BRPTO launched a public consultation inviting comments on chemical patents application

by , | May 8, 2018 | Articles, Chemistry, Intellectual Property, Life Sciences, Patents, Pharma, Prosecution

The Brazilian PTO published a draft guidelines for the examination of patent applications related to the chemical field (please find enclosed an English version thereof). Any comments and suggestions regarding such draft guidelines must be submitted up to May 16, 2017.

These new guidelines are supplementary to the content of Brazilian PTO’s Rules 124/2013 and 169/2016 (Guidelines for Patent Applications Examination – Parts I and II, respectively). In a general aspect, the Brazilian PTO reiterated and exemplified the understanding already adopted during the examination of chemical and pharma patent applications. The main aspects addressed in said draft guidelines are as follows:

i. Chemical compound definition: the most accurate form to define a chemical compound is by its chemical structure or chemical name, that is, compound independent claims defined only by its physical, physicochemical or biological properties, as well as by its use or application, are not accepted;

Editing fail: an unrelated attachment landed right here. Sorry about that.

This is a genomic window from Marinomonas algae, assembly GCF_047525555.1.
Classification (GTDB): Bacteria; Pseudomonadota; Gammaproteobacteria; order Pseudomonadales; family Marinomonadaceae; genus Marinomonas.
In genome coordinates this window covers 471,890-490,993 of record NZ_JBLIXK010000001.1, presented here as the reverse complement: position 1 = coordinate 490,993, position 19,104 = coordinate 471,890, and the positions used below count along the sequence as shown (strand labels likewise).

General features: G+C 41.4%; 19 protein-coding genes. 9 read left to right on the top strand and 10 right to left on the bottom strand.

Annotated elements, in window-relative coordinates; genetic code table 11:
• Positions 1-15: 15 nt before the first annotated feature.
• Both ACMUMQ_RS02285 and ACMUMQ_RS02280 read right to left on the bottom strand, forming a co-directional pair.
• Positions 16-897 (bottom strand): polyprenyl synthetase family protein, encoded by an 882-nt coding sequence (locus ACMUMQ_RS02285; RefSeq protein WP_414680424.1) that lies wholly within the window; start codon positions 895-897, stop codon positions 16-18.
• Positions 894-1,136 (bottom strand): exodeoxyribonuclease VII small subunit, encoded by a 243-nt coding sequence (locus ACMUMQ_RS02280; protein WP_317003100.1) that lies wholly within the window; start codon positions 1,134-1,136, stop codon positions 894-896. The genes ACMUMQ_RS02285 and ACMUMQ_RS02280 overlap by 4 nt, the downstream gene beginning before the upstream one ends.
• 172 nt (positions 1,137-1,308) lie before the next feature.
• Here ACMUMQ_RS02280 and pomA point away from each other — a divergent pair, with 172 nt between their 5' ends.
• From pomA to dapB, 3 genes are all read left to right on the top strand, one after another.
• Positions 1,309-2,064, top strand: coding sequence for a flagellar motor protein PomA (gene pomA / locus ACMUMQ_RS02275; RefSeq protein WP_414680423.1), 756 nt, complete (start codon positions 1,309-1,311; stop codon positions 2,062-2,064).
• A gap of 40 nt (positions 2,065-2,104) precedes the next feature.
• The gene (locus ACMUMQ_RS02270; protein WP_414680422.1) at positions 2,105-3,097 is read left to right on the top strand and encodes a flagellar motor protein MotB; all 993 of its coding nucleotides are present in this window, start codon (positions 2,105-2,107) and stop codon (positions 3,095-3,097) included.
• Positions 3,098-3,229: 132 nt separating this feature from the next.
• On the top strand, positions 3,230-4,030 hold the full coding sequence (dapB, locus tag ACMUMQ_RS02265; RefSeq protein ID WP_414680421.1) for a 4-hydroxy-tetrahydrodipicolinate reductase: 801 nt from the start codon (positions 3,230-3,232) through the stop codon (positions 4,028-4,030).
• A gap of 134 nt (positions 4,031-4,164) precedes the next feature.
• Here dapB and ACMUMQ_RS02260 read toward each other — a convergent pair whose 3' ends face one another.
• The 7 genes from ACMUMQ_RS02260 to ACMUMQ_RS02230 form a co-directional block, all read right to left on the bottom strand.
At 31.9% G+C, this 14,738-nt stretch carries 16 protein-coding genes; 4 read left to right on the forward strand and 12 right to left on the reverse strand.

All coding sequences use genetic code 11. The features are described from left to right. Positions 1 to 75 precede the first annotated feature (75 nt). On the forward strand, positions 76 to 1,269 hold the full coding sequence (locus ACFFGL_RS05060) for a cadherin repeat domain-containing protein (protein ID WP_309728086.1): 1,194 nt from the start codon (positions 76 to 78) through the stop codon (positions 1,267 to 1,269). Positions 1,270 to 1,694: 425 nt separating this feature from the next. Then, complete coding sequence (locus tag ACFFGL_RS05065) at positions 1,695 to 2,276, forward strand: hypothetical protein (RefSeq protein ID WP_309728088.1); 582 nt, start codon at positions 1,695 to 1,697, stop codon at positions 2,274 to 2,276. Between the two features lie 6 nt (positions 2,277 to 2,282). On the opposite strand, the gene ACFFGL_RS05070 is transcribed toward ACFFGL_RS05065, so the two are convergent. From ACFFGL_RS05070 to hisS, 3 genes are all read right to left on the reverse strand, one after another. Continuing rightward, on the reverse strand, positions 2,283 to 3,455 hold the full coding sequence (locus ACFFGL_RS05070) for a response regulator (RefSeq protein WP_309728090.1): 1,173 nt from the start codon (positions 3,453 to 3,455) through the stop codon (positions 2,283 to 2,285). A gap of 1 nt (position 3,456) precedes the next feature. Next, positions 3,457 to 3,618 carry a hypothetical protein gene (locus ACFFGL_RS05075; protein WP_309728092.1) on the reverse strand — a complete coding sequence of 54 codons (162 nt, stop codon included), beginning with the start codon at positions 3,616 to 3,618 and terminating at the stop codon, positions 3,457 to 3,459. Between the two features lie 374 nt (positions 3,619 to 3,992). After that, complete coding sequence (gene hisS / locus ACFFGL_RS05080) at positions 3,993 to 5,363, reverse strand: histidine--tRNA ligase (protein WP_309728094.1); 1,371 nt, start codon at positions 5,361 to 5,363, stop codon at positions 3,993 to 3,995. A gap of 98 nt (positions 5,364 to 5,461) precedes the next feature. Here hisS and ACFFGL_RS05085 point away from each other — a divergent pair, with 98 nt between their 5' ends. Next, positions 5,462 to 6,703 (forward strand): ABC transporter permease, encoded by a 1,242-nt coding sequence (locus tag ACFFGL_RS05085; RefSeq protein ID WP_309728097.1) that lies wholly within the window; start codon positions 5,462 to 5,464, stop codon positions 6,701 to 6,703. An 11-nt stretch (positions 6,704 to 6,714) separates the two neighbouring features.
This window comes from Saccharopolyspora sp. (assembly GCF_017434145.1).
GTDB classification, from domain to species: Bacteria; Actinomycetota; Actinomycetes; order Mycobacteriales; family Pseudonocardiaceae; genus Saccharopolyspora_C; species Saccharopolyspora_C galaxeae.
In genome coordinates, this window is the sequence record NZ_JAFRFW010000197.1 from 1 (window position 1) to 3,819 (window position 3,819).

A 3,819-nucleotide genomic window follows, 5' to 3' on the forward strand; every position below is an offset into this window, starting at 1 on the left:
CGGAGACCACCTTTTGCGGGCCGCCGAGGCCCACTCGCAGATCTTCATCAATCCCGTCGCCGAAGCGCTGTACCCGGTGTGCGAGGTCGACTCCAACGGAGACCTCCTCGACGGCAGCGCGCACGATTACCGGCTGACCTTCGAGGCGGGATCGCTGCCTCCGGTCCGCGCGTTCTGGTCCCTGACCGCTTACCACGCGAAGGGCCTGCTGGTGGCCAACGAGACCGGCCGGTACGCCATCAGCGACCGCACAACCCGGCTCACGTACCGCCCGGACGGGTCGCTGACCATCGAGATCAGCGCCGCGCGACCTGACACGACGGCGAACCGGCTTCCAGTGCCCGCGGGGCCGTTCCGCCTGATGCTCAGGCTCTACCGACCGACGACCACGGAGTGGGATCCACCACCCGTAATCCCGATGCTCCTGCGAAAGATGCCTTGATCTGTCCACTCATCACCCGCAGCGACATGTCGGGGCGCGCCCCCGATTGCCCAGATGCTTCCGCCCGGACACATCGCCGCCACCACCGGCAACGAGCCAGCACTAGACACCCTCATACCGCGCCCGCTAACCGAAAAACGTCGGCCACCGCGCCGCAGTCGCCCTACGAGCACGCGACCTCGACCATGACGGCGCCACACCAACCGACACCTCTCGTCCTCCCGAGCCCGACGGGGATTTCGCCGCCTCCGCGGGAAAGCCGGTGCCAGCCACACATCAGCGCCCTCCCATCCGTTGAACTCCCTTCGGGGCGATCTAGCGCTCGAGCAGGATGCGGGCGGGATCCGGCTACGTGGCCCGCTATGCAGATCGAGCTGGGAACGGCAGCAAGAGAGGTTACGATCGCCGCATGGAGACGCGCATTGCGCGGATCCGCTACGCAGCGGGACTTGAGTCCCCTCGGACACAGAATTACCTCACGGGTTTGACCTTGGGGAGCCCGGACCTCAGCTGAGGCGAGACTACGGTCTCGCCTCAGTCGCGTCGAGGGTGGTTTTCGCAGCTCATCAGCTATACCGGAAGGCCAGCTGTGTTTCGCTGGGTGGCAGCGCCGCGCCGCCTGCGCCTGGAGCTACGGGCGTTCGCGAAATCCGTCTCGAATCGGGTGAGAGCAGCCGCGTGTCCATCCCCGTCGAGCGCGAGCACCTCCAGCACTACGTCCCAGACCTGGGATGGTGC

ii. Product by process claims: they are accepted in extreme cases in that it is not possible to define the compound otherwise.

iii. Esters, ethers, pro-drugs, solvates, hydrates, clathrates, and co-crystals in the claims: these terms are interpreted as generic expressions and imprecise to define the subject matter;

iv. Selection inventions: comparative data between the selected compound(s) of the invention and those having higher structural similarity of the prior art should be presented in order to assess the inventive activity of the invention;

v. Support for polymorph claims: the specification of a patent application as originally filed must contain identification data obtained from physicochemical characterization techniques for solids, for example, the Single-Crystal X-Ray Diffraction (monocrystal XRD) is sufficient to characterize the crystalline structure of the solid. On the other hand, if monocrystal XRD technique is not provided, the Powder X-Ray Diffraction (powder XRD) should be used associated with at least another identification method;

vi. Composition definition: a composition independent claim should be defined by its constituents in a qualitative and/or quantitative form. Additional features related to the physical form and application of the composition, for instance, may be presented in the independent or dependent claims; and

vii. New medical use claims: features related to the use of the compound, such as the therapeutic scheme (dosage, administration/application form, dose interval) and/or group of patients do not confer novelty to the known use of the compound. In order to evidence the new therapeutic activity of the known compound, in vivo tests should be presented. In addition, a medical use claim should define the disease to be treated in an accuracy way.

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